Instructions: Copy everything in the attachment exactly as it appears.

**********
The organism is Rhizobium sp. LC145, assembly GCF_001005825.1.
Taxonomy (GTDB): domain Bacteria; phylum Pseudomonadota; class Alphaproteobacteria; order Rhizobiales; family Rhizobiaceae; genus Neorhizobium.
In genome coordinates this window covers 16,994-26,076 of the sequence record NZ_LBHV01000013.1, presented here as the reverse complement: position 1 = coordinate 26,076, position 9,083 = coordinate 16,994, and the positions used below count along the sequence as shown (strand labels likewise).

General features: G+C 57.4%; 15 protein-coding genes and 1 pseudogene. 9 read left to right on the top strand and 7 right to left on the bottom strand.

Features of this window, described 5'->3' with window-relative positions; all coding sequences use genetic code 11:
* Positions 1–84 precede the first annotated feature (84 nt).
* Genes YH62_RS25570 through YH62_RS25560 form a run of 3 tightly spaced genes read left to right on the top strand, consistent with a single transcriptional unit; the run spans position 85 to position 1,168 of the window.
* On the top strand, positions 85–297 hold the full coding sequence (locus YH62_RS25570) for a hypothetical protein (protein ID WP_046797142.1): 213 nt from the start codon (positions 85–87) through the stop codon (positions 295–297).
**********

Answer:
The organism is Rhizobium sp. LC145, assembly GCF_001005825.1.
Taxonomy (GTDB): domain Bacteria; phylum Pseudomonadota; class Alphaproteobacteria; order Rhizobiales; family Rhizobiaceae; genus Neorhizobium.
In genome coordinates this window covers 16,994-26,076 of the sequence record NZ_LBHV01000013.1, presented here as the reverse complement: position 1 = coordinate 26,076, position 9,083 = coordinate 16,994, and the positions used below count along the sequence as shown (strand labels likewise).

General features: G+C 57.4%; 15 protein-coding genes and 1 pseudogene. 9 read left to right on the top strand and 7 right to left on the bottom strand.

Features of this window, described 5'->3' with window-relative positions; all coding sequences use genetic code 11:
* Positions 1–84 precede the first annotated feature (84 nt).
* Genes YH62_RS25570 through YH62_RS25560 form a run of 3 tightly spaced genes read left to right on the top strand, consistent with a single transcriptional unit; the run spans position 85 to position 1,168 of the window.
* On the top strand, positions 85–297 hold the full coding sequence (locus YH62_RS25570) for a hypothetical protein (protein ID WP_046797142.1): 213 nt from the start codon (positions 85–87) through the stop codon (positions 295–297).